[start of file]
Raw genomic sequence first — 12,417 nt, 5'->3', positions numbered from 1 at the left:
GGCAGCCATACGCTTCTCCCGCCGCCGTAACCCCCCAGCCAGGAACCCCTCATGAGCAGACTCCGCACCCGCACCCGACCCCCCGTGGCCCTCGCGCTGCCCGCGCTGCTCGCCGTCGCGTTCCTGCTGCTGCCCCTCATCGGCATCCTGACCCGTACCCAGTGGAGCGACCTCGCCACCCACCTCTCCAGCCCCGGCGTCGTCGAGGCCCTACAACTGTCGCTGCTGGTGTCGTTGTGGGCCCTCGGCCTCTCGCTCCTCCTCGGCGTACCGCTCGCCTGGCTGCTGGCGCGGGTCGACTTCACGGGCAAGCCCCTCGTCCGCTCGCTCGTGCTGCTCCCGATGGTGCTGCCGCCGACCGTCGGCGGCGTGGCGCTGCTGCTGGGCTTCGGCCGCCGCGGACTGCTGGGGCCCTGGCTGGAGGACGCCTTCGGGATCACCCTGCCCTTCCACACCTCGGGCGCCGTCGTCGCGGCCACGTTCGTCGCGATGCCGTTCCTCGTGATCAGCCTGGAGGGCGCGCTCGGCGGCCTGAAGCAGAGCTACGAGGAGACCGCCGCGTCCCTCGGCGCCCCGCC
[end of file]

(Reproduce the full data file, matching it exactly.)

Raw genomic sequence first — 12,417 nt, 5'->3', positions numbered from 1 at the left:
GGCAGCCATACGCTTCTCCCGCCGCCGTAACCCCCCAGCCAGGAACCCCTCATGAGCAGACTCCGCACCCGCACCCGACCCCCCGTGGCCCTCGCGCTGCCCGCGCTGCTCGCCGTCGCGTTCCTGCTGCTGCCCCTCATCGGCATCCTGACCCGTACCCAGTGGAGCGACCTCGCCACCCACCTCTCCAGCCCCGGCGTCGTCGAGGCCCTACAACTGTCGCTGCTGGTGTCGTTGTGGGCCCTCGGCCTCTCGCTCCTCCTCGGCGTACCGCTCGCCTGGCTGCTGGCGCGGGTCGACTTCACGGGCAAGCCCCTCGTCCGCTCGCTCGTGCTGCTCCCGATGGTGCTGCCGCCGACCGTCGGCGGCGTGGCGCTGCTGCTGGGCTTCGGCCGCCGCGGACTGCTGGGGCCCTGGCTGGAGGACGCCTTCGGGATCACCCTGCCCTTCCACACCTCGGGCGCCGTCGTCGCGGCCACGTTCGTCGCGATGCCGTTCCTCGTGATCAGCCTGGAGGGCGCGCTCGGCGGCCTGAAGCAGAGCTACGAGGAGACCGCCGCGTCCCTCGGCGCCCCGCC